VW’s Lark Ascending is a paradoxically fierce evocation of fragility and hope. I’ve not heard it like that until today. Previously I’ve always approached it as musical wallpaper, a victim of its own success – everyone cooing around it like a newborn baby.
Appreciating Lark Ascending only as a literal description or a nostalgic Sunday afternoon jaunt in the country is to overlook a deeper emotional intensity in the work.
Soloist Tai Murray and conductor Martyn Brabbins explored the piece with delicacy, determination and poise throughout.
The effect was terrifying, as though the music itself was reaching into my insides and pulling out all of the dark stuff I had previously thought I’d successfully packaged up and stored away. I snivelled the moment I heard the opening chords in the strings. My eyes were sticky come the end of the piece. A remarkable listening experience.
I’m still angry. I’ve penned three posts this week where that anger has been channelled into punchy words underpinned with resolute determination. Aside from the inevitable period of self-loathing experienced early yesterday evening, I wouldn’t go back on any of it.
Later in the concert, VW’s Pastoral Symphony with its horrific influences and flirtation with modernism is a useful backdrop to what emerged as conflicting angular thoughts.
Some background is necessary here.
Late Friday saw me invited to reach out to the editor of a publication in order to sell the idea of me writing and article for his magazine. I have spent the grand total of maybe 2 minutes talking to him (during the 2018 Proms launch event a few months back) and, given the wine all had consumed, there’s a high chance he won’t remember me. I obtain his mobile number and his email address, emailing him first, then following up with a call (and subsequent voicemail) a few hours later. I hate calling strangers. I hate emailing strangers too. It always seems like such an unlikely proposition, destined to fail because the ground work hasn’t been laid and because I don’t think I have anyone ‘referring’ me.
Consequently, chasing an editor who probably doesn’t know me, to pitch an article I’ve no idea whether he would want me to write seems a rather odd dance to have to engage in.
I hadn’t actively wanted to write for him – someone else suggested it might be a good idea if I did. Securing his agreement to pay me requires not so much a demonstration of my skill at writing (nor necessarily a requirement for an ‘angle’), but the need to be known by him and therefore ‘approved’ by him. That approval could be based on any number of spurious and unrelated criteria of which I have absolutely no control over, and nothing to do with the actual job in hand. All this for £120 at best (assuming I secure the going rate).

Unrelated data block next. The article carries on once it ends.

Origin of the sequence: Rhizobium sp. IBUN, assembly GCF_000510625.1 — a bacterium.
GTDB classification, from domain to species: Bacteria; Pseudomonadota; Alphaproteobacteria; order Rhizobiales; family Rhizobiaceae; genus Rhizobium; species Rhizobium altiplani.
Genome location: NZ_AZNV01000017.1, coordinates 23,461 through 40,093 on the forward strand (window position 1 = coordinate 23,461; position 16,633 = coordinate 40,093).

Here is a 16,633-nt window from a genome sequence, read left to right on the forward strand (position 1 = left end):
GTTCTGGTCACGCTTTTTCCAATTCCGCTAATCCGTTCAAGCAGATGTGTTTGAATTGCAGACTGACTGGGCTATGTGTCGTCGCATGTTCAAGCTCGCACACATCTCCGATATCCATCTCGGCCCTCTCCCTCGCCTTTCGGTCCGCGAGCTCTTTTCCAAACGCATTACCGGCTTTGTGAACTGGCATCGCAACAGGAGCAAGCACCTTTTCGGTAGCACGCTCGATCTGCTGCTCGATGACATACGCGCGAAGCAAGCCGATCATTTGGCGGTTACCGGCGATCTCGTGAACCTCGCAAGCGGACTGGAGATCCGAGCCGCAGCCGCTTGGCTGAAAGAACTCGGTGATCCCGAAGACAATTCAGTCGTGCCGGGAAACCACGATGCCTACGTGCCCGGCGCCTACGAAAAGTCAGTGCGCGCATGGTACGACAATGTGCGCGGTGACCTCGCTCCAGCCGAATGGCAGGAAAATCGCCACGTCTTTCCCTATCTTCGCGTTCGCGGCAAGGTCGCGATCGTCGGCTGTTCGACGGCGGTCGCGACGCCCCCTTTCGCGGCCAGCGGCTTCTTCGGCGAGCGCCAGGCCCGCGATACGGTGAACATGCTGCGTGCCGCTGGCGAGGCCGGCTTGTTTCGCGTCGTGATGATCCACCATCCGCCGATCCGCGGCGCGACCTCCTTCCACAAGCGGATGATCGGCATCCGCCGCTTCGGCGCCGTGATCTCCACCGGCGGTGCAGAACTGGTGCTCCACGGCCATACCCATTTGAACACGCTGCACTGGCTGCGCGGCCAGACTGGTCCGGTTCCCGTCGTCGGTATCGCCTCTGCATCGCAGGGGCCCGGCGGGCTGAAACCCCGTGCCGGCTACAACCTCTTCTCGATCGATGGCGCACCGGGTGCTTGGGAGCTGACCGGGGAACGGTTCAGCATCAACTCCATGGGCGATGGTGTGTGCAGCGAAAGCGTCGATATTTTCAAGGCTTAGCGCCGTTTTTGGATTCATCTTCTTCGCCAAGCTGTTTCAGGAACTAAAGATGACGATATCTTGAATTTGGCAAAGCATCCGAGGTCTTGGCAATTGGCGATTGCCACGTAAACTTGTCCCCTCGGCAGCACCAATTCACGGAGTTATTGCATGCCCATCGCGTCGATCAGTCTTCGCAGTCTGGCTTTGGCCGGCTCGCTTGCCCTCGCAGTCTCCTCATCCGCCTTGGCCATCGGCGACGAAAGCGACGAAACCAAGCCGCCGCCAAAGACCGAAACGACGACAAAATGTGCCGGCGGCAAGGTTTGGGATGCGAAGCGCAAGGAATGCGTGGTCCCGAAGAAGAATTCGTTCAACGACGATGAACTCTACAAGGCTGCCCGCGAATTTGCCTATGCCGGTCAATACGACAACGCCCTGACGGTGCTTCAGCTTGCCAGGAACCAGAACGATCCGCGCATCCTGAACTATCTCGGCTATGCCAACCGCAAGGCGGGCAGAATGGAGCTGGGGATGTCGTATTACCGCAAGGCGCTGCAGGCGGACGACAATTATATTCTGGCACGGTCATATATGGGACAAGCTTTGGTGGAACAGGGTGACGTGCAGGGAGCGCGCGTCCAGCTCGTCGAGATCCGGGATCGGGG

Even today, it seems a rather odd activity to engage in. Like bursting into an empty darkroom and waiting for someone to respond to your desperate calls hello.
These thoughts mill around as the Pastoral Symphony does, the experience of listening to which equivalent to entering an abandoned home and nosing around the belongings.
Paid writing could give me credibility and secure me greater access. The irony is that the time it takes to do the research, an interview and the actual writing doesn’t make the process a sustainable way to earn money. Why engage in this odd dance to get the work in the first place? It’s not the money. Is the credibility really that worth it?
I end up wondering what the point of writing about this genre even is. That old chestnut.
It’s more than just writing for pleasure.
I don’t write for an audience in mind – I never have.
Who am I writing for?
I end up concluding that critics write for the cognoscenti; marketers write to appeal to a new or existing audiences; I represent a perceived audience – a projection of myself: the curious, the open-minded, and the unorthodox. Those people are not necessarily experts, but if I’m being completely honest, I’d quite like the approval or maybe be legitimised by the experts.
What I’m interested in is story – transformation. I write on the basis that by documenting thoughts and feelings triggered by musical experiences, like-minded individuals might have their perceptions of a musical genre challenged. The music isn’t the subject of the writing – it’s just an additional character in the story.
But who wants that exactly? Who will commission that kind of thing unless the person writing it is already a known quantity? Audiences don’t have the time to develop a relationship with an unknown quantity. Audiences only understand the immediate currency of a perceived expert in their field, or an individual whose personality arrives in the room before them. The ‘everyman’ like me necessarily demands time and commitment on the part of the listener or reader to establish and develop the relationship.
As the symphony draws to its conclusion, a strange shift in thought emerges. My frustrations this week and long before, stem from unrealised ambition. That ambition is both a motivation and, on off days, a stick to beat myself with. Maybe the solution to arrive at is the most difficult thing to sit with: the idea of learning to just be content with things as they are.
The final chords in the symphony (along with the sound of a snapped string ricocheting against a soundboard) nail the insight I’ve arrived at listening to the Pastoral Symphony.
The activities I engage in, paid or otherwise, set me on a path that tries to realise that personal ambition. They always have. That’s why I nearly always end up working at the weekends. “If I just do X this weekend, then I might just eventually be able to get to Y”.
But this weekend has been different. I’ve actively wanted to relax and enjoy my weekend. In doing so it might just be the case that I need to accept that this is as far as my ambitious journey goes. Maybe there is carrying on as you are is enough. What difference would letting go of ambition have?